Like many other household pests, larder beetles are a considerable nuisance for homeowners. However, larder beetles can be a problem for many commercial businesses, too! Seeking out pantry and food items, larder beetles will invade your kitchen in search of a quick bite.
Read our article to understand more about these pantry pests and the best methods to keep them out of your home for good!
What is a Larder Beetle?
A larder beetle is a small insect, typically never growing larger than half an inch. They have dark brown or black shells separated by a long tan stripe that runs along the middle of their bodies. On this tan marking, you can count six small dots.
Here’s a video of the pesky beetle. See how quickly it can run!
While beetles are a common household pest in American homes, they exist worldwide. According to Texas A&M’s agriculture extension program, they may have originated from Europe or Asia, along with the hide beetle.
These pests have a relatively short life cycle, generally living around 60 days. Female beetles will hunt for a food source and lay 100 eggs near it. Some beetles can lay even more at one time.
In less than two weeks, the small larvae hatch and eventually change into adult forms. Some of the beetle larvae look strikingly similar to carpet beetle larvae, with their long, thin bodies and wiry hair.
A Larder Beetle’s Diet
The pest’s name directly correlates to its dietary choices. Before the adoption of refrigeration to store perishable food, larders housed many dairy and meat products in homes.
Here, many homeowners struggled with these pesky beetles invading their dried meat and cheese. While we now put these items in our tightly closed fridges, larder beetles will still eat away at the items in our pantry.
In addition to meat and dairy, the beetles will consume your bread, cereal, cookies, rice, noodles, and almost anything else in your cupboards. They will even crawl into your pet’s food to steal a snack.
Larder beetles aren’t picky eaters. Some species prey on other animal byproducts like furs, hides, and feathers. They can nibble on the pages of your favorite book or even fabric items like clothing and furniture. However, carpet beetles are more likely to eat the clothing in your closet.
Signs to Look Out For
To protect your food and possessions, keep an eye out for these signs of a larder beetle infestation.
Damage to Food Packaging
These beetles do not solely prey on unsecured food items. These pests can bore into anything contained in paper, cardboard, or plastic coverings.
Your bread and cereal may seem safe, but the beetles can bite through boxes to find their prize. Check your items for small holes or tears to see if larder beetles or other pests like rodents have chewed into your food.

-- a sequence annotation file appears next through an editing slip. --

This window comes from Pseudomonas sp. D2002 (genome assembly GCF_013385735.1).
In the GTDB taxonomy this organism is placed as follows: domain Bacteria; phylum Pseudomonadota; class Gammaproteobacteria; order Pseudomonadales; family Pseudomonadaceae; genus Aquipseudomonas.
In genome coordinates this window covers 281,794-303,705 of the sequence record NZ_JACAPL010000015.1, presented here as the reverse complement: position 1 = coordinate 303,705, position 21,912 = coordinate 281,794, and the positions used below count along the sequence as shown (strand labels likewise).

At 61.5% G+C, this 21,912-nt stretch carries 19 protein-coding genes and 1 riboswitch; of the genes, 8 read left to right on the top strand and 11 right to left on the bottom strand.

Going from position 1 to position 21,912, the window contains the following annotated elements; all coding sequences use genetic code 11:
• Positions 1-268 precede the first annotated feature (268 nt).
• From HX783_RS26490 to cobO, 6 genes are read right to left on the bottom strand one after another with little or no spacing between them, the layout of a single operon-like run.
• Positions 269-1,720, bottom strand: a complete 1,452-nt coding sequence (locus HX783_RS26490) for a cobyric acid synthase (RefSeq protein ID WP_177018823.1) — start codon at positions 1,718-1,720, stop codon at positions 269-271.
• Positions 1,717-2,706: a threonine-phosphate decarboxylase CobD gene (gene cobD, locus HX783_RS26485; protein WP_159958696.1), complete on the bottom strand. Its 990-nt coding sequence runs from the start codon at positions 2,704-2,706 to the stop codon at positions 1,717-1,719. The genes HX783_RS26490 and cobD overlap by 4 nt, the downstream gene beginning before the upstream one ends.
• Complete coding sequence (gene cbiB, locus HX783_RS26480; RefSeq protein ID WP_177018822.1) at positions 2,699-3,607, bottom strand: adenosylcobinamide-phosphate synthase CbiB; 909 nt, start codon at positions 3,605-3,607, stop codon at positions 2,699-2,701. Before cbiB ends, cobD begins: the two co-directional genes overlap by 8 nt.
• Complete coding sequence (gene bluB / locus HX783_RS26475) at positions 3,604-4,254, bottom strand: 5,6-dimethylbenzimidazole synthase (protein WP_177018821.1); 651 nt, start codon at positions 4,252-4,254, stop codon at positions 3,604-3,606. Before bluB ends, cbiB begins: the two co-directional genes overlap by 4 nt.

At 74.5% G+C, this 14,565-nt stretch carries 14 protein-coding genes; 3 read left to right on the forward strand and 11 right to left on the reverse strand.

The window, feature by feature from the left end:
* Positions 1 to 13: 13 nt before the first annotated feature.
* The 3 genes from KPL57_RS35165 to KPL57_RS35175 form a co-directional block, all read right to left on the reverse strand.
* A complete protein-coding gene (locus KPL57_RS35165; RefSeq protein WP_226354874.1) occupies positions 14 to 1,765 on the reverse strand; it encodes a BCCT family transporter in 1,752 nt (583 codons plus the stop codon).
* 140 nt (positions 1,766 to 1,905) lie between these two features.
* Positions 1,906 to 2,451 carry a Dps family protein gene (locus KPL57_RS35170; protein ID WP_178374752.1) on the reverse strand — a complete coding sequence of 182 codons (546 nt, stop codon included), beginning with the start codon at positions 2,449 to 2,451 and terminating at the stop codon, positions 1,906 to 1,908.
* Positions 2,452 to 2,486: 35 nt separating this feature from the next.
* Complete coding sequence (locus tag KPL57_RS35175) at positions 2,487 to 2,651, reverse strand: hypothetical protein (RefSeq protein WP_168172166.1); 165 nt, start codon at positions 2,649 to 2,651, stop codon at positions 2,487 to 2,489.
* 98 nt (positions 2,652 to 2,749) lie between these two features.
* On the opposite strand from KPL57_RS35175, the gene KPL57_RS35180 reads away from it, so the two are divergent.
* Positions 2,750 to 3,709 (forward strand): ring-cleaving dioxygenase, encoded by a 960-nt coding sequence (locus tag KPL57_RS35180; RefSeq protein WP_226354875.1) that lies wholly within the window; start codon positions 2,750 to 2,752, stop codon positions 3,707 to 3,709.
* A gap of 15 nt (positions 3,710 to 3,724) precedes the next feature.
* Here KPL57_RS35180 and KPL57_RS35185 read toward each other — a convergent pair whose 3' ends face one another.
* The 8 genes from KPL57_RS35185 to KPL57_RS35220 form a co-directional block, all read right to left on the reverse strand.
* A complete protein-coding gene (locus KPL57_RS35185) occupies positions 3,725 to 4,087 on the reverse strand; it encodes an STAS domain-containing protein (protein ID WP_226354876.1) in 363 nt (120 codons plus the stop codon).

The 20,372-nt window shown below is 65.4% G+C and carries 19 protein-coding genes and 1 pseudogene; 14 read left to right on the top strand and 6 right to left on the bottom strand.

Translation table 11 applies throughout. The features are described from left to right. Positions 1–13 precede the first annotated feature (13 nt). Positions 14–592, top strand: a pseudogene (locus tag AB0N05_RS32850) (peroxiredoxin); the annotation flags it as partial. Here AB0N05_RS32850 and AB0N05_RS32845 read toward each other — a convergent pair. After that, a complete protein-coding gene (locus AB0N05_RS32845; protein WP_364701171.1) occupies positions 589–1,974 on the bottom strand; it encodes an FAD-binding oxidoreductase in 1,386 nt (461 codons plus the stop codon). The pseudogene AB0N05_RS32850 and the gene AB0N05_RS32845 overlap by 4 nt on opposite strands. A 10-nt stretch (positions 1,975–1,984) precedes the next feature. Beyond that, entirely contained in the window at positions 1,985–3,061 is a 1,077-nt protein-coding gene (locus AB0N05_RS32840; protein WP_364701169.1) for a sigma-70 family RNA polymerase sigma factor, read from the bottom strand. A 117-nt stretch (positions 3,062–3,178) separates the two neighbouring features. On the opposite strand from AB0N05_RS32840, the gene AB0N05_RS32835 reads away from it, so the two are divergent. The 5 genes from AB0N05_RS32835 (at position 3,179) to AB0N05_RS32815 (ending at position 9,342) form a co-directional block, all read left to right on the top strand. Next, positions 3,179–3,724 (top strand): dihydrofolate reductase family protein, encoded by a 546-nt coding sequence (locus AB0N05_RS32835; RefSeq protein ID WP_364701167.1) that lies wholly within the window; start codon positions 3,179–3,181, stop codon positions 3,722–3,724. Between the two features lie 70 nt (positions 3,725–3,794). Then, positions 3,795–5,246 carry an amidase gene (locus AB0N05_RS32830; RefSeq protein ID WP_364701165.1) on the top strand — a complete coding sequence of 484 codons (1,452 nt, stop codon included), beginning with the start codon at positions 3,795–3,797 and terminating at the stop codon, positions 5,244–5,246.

Beetles in Your Food
While this may seem obvious, a good sign that you have a significant problem is the increased presence of insects. When you begin spotting larvae or adult beetles burrowing through your food, you have an infestation.
If you find beetles inside fruits, vegetables, or pantry items, it’s time to call a pest exterminator. Adult beetles deposit their eggs around food sources, and there could be more beetles hiding away or waiting to hatch.
Our Prevention Tips
Whether you want to ward off an infestation or cut back on the number of insects in your home, check out our advice to keep these pests out!
Place Food in Tough Containers
Food can’t hold up against pests when left in flimsy coverings. While sheer plastic wrappings and cardboard boxes keep your food contained on the store shelves, you sometimes need a heavy-duty solution for larder beetles.
Instead of sticking that cereal box in your pantry after returning from the store, place it in a hard plastic or glass container. Choose one that has a screwable or snap-on top to ensure the bugs can’t crawl in through any small openings.
Plus, it’s easy to miss a stray morsel when preparing lunch and dinner, but pantry beetles can easily find it! To prevent these pests from entering your home and invading your kitchen, try to frequently sweep your floors to catch any crumbs or forgotten foods. If you accidentally spill liquids (especially milk), quickly wipe them up.
Close Off Possible Entry Points
If you have any open cracks, crevices, or openings, beetles and other pests can crawl in and head straight toward your pantry.
Look around your home’s foundation for small gaps where pests may slip in. For small cracks, you can typically repair these with plaster, stucco, or caulk, but consult a professional for any extensive repairs your home may need.
Throw Away Infested Food
While it’s annoying and costly to throw away your groceries, especially newly purchased items, you shouldn’t keep anything infected with beetles.
The beetles can’t transmit dangerous diseases, so your food won’t become spoiled when they bore inside. However, they are still unsanitary bugs that may feed on decaying matter outdoors. It’s safer to toss any bug-riddled packages.
Removing this food will also prevent a larger infestation from taking hold. Because they lay eggs beside or inside food, more beetles can hatch and continue to reproduce in your pantry if the food is left alone.
Tossing out the food removes the adult beetles, prevents the larvae from maturing, and eliminates the possibility of a recurring infestation!
Call proof. Pest Control!
Because these pests often infest your pantry, it’s difficult to combat the beetle infestation without impacting your other food items. Some store-bought options are toxic and may make things unsuitable for consumption.
Our technicians can safely remove the pests and keep your kitchen safe! With our organic indoor pest control solutions, you won’t have to worry about any pest taking a bite out of your bread and cookies.
Contact us today for more information!